MASON CITY | A teenager who threatened to bring a weapon and use it against other students and staff at Mason City High School last week made his first appearance in court Thursday afternoon.
Meanwhile, Mason City police defended their limited release of details about the case, even as other Iowa law enforcement agencies outlined in more detail similar threats in their communities.
The student, who has dark brown hair and was wearing a sweatshirt and jeans, didn't speak during his appearance. He appeared calm throughout the hearing.
During the hearing, Assistant Cerro Gordo County Attorney Nichole Benes and public defender Parker Thirnbeck discussed when a juvenile evaluation should be performed.
The judge ordered the student would remain in juvenile detention until an evaluation is performed, which would be "as timely as possible." Then, another detention hearing would occur.
Thirnbeck argued during the hearing that any considerable delay in such evaluation would be "burdensome" to him and the student involved, along with his family. He declined comment after the hearing.
Benes said she had no objection to Juvenile Court Services looking at completing the evaluation as soon as possible.
According to Iowa law, court records relating to people under the age of 18 are confidential, unless a teen is charged in adult court or charged with a forcible felony, such as murder.
Police haven’t said how old the teen is or what he has been charged with. Neither was mentioned during the court hearing.
Mason City Police Chief Jeff Brinkley said his department is bound by state law regarding the confidentiality of juvenile court records.
“I believe obeying the law is an adequate explanation about why media, parents, and taxpayers can’t know more,” Brinkley said via email Tuesday. “The law is very clear and that is our position.”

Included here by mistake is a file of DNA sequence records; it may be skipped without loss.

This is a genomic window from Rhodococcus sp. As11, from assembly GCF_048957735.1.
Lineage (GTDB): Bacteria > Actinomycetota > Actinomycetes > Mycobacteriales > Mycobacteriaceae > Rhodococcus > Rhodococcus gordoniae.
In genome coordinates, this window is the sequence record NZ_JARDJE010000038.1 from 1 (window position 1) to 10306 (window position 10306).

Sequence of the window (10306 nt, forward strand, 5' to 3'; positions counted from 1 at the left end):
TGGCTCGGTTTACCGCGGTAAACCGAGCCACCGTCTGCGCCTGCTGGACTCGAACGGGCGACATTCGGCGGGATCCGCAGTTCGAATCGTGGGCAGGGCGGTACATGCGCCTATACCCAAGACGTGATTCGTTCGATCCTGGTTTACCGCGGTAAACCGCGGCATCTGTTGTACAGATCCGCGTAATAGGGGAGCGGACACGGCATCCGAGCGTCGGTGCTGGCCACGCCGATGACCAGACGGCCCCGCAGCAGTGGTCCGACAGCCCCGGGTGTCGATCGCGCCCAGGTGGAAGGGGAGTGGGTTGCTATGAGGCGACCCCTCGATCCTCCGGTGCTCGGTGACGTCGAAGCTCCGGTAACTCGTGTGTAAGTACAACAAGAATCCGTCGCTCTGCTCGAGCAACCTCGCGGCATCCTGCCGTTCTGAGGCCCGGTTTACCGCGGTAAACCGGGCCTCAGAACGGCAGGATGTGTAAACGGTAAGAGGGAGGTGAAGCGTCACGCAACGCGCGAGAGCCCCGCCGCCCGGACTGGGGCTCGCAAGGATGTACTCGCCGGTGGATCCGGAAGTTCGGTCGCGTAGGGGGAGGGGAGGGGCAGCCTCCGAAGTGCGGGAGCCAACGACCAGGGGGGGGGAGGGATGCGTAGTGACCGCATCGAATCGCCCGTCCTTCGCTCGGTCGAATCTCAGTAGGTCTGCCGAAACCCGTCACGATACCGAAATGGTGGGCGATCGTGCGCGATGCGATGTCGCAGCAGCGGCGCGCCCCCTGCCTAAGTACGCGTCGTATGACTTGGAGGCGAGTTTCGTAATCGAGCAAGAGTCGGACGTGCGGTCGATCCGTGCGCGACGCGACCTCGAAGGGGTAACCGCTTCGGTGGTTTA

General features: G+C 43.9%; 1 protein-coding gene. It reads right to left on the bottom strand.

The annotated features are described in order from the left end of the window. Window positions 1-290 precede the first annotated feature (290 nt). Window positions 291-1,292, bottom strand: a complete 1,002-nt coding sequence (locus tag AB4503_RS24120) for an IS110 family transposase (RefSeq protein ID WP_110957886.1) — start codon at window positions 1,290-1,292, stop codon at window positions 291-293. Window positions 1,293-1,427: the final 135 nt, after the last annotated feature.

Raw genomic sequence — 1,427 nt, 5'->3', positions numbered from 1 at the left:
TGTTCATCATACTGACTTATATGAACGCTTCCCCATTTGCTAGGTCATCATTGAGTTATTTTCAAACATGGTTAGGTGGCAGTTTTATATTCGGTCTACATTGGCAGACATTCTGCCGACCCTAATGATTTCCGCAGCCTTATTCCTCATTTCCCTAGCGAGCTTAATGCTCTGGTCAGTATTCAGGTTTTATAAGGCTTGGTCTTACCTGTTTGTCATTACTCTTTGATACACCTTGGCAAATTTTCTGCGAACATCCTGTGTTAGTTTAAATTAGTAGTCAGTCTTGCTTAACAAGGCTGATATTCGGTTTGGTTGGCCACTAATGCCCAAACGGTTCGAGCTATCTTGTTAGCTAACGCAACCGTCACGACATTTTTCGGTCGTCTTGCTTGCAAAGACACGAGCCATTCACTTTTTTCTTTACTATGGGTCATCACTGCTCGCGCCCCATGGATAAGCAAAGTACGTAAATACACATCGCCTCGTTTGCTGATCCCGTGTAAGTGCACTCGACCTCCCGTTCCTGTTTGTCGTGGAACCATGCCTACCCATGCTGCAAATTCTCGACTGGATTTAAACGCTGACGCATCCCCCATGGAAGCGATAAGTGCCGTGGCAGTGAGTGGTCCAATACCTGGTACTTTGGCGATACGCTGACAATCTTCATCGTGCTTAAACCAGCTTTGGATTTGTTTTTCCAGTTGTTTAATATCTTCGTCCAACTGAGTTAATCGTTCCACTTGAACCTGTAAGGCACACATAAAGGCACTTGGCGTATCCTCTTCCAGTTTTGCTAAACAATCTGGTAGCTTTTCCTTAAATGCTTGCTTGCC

Iowa law enforcement agencies are interpreting the juvenile law differently — some release information that doesn’t identify a juvenile, while others will release nothing. The law went into effect in 2016.
While Mason City police said they cannot share details such as the student’s age, the nature of the threat, the type of weapon specified and whether the weapon was shown to other students, various agencies throughout Iowa have shared similar information in other school threats in February.
The Fort Dodge Police Department released information late Tuesday night, the day of the incident, detailing a 15-year-old male faces felony terrorism charges for threatening a school shooting via social media.
Police also noted a search warrant conducted in relation to the case did not yield a gun.
Citing state law, Mason City police said they could not say whether they executed a search warrant or what was found.
Riceville Schools in Howard County canceled classes last Thursday due to a shooting threat. A female is accused of messaging a person online asking him to "shoot up Riceville School," according to law enforcement. Neither party has been identified, and the FBI is investigating the incident.
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Still, Riceville Schools and Howard County Sheriff’s Department released a narrative detailing the threat after the FBI became involved.